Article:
The implementation of complementary feeding presents a heterogeneous pattern across Europe and worldwide. Certain European regions, exemplified by the UK and Sweden, adhere to the World Health Organization’s endorsement of starting such feeding regimens from six months. However, other territories, including Belgium and Spain, advocate for the initiation of these diets between the fourth and sixth month, a strategy that is in alignment with the guidelines of the European Society for Paediatric Gastroenterology, Hepatology, and Nutrition (ESPGHAN) Committee on Nutrition [91]. According to this committee, the introduction of complementary alimentary substances should not precede the fourth month and should not be delayed beyond the sixth month, including those containing potential allergenic substances.

2.9. Diversity of Solid Food Introduction

Despite remarkable advancements in our knowledge of early-life gut microbial interaction and our growing understanding of the microbial capacity to metabolize various dietary compounds, the understanding of the effects of diet on gut microbiota during the complementary feeding period is still limited [92].
The shift from exclusive milk feeding to the inclusion of family foods in the infant’s diet corresponds with substantial changes in the gut microbiota [93]. During this period, the alpha diversity increases, with a shift from Bifidobacterium-dominant community to Bacteroidetes- and Firmicutes-dominant communities [94]. For instance, there is a rapid decrease in the population of Bifidobacterium species that can degrade HMO [95][96]. Simultaneously, there is a significant increase in diversity and the emergence of Bacteroidaceae, Lachnospiraceae, and Ruminococcaceae species, reflecting the more complex diet that comes with the introduction of fibers and new proteins [97][98]. A longitudinal study by Stewart et al. [99] reported a clear increase in gut microbial diversity after the introduction of solid foods. Further, this increased diversity correlated with enhanced immunological and metabolic development in infants, suggesting the potential health benefits of diverse solid food introduction. A recent study by Pannaraj et al. [28] provided similar findings, reporting the association of diversified solid food intake with the enrichment of specific microbial groups, particularly Bifidobacterium and Bacteroides.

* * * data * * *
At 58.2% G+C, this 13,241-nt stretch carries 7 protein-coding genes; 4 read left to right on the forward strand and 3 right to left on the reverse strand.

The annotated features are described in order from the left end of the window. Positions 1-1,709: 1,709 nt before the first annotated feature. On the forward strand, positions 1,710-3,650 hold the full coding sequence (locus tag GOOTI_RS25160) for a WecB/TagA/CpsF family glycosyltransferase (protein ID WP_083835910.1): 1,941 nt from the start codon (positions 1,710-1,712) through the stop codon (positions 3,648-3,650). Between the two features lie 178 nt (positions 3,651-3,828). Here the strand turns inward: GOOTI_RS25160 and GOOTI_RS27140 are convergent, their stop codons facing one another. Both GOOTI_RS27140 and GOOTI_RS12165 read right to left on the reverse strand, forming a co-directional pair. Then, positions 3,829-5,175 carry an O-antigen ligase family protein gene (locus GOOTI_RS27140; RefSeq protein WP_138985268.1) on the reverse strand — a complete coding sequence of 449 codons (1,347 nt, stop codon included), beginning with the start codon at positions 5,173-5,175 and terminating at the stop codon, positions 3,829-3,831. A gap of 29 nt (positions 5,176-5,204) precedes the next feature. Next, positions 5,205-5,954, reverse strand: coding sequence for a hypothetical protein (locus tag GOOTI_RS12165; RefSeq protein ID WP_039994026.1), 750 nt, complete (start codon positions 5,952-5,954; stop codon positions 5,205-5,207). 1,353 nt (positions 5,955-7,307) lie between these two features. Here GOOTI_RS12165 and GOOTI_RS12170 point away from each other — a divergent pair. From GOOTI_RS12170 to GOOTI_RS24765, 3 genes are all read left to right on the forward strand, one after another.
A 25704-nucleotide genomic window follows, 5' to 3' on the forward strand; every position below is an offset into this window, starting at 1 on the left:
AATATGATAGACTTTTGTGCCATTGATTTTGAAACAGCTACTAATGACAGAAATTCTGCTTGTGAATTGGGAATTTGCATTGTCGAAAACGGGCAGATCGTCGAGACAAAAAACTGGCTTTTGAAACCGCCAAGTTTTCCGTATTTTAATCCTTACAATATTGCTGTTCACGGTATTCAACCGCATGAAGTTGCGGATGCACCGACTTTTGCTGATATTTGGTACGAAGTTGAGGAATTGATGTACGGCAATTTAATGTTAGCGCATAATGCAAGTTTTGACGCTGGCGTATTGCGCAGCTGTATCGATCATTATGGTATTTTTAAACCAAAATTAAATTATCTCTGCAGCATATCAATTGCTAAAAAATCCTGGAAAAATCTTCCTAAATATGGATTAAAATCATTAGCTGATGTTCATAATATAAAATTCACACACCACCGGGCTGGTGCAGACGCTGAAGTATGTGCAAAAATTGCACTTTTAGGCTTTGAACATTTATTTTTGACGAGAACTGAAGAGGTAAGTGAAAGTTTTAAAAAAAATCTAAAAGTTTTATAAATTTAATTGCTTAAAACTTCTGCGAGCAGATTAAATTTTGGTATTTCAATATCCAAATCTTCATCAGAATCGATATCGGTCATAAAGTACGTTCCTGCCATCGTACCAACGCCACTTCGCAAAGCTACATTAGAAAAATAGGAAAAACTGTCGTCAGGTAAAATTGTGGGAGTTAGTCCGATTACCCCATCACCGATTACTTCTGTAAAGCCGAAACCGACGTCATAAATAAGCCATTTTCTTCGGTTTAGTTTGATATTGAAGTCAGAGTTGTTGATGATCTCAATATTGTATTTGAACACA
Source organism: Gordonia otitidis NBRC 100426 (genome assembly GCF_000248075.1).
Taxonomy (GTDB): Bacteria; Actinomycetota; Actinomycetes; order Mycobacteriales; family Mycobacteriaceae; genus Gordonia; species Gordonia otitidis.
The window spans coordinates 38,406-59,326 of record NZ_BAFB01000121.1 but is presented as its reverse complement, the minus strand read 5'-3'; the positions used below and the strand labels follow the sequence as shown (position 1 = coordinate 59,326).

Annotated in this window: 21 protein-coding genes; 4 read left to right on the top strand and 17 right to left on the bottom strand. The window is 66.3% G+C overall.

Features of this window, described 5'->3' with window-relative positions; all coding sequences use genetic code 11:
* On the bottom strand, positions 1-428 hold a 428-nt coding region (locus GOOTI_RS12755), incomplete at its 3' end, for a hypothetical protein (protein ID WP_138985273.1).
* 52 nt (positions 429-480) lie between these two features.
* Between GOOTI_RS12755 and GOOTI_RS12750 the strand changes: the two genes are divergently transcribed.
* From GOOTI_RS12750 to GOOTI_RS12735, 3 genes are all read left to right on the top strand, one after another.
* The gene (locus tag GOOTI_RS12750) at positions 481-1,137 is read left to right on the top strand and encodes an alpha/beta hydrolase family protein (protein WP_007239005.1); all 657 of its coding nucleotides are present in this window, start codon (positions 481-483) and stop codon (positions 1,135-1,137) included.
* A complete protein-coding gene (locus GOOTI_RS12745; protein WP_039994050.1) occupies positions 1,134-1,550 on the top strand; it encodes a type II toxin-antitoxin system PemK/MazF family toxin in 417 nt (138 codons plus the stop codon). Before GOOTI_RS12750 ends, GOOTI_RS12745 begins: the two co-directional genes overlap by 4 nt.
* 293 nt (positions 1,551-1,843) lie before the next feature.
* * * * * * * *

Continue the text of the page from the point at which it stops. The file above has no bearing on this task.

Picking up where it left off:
Diverse solid foods act as new sources of microbiota-accessible carbohydrates, therefore stimulating the growth of beneficial taxa such as Bifidobacterium, Lactobacillus, and Bacteroides [100]. These microbes produce SCFAs, such as butyrate, propionate, and acetate, promoting a healthy gut environment and influencing the immune system [101]. The introduction of fruits and vegetables, rich in fermentable fibers, leads to an increase in beneficial microbes like Bacteroides and Bifidobacterium [102]. On the other hand, protein-rich foods like meats and eggs can stimulate proteolytic microbes such as Clostridium and Streptococcus [103]. Hence, the introduction of a diverse diet could ensure a balance between these microbes, leading to a more resilient and healthier gut microbiota.